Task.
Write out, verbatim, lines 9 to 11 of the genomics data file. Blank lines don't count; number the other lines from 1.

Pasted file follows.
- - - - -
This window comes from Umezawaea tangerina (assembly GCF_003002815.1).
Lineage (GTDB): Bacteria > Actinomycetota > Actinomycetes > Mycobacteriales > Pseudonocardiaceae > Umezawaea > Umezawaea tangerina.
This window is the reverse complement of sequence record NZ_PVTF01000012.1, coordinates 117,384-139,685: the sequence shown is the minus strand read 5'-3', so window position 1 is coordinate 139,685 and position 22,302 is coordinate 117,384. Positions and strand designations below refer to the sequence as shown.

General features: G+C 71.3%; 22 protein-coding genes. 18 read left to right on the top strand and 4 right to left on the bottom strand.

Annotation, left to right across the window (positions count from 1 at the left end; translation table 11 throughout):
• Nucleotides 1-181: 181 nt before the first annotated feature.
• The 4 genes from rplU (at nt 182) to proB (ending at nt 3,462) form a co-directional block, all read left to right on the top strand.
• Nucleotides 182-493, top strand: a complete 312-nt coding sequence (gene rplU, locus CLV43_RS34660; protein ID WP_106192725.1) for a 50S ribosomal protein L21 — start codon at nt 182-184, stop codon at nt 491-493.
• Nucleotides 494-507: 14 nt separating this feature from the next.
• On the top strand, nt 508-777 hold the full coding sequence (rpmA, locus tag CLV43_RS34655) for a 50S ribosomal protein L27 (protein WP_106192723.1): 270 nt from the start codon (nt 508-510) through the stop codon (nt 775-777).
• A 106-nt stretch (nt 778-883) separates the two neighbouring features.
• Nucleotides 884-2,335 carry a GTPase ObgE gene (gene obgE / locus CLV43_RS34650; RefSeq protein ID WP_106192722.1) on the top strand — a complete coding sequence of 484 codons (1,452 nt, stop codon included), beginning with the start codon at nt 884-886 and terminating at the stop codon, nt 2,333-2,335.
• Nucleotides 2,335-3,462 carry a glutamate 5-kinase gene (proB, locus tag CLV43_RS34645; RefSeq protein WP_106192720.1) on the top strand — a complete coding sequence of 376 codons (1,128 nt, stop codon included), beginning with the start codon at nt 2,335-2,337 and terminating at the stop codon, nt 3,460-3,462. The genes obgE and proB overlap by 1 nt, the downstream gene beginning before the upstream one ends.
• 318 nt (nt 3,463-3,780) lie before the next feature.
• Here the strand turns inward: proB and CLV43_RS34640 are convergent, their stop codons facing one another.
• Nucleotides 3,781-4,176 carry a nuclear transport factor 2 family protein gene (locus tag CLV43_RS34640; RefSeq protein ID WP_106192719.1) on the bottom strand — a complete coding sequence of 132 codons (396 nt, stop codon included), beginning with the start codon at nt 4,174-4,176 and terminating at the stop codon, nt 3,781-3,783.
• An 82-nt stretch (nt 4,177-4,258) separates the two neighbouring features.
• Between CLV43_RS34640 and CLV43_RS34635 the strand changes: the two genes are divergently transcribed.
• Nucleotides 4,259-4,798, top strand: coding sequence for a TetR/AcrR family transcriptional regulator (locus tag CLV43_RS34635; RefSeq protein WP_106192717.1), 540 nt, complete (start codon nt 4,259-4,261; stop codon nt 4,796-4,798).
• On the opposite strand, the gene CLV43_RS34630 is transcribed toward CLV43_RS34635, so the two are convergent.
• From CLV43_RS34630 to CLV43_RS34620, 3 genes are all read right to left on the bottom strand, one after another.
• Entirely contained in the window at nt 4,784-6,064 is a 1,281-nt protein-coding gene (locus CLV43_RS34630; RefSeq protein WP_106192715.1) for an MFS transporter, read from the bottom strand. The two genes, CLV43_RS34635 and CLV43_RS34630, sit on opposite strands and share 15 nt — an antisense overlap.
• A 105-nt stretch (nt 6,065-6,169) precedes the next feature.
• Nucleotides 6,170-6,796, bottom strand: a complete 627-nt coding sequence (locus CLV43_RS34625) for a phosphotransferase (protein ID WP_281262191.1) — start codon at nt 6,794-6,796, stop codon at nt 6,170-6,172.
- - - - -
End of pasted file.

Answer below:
• Nucleotides 494-507: 14 nt separating this feature from the next.
• On the top strand, nt 508-777 hold the full coding sequence (rpmA, locus tag CLV43_RS34655) for a 50S ribosomal protein L27 (protein WP_106192723.1): 270 nt from the start codon (nt 508-510) through the stop codon (nt 775-777).
• A 106-nt stretch (nt 778-883) separates the two neighbouring features.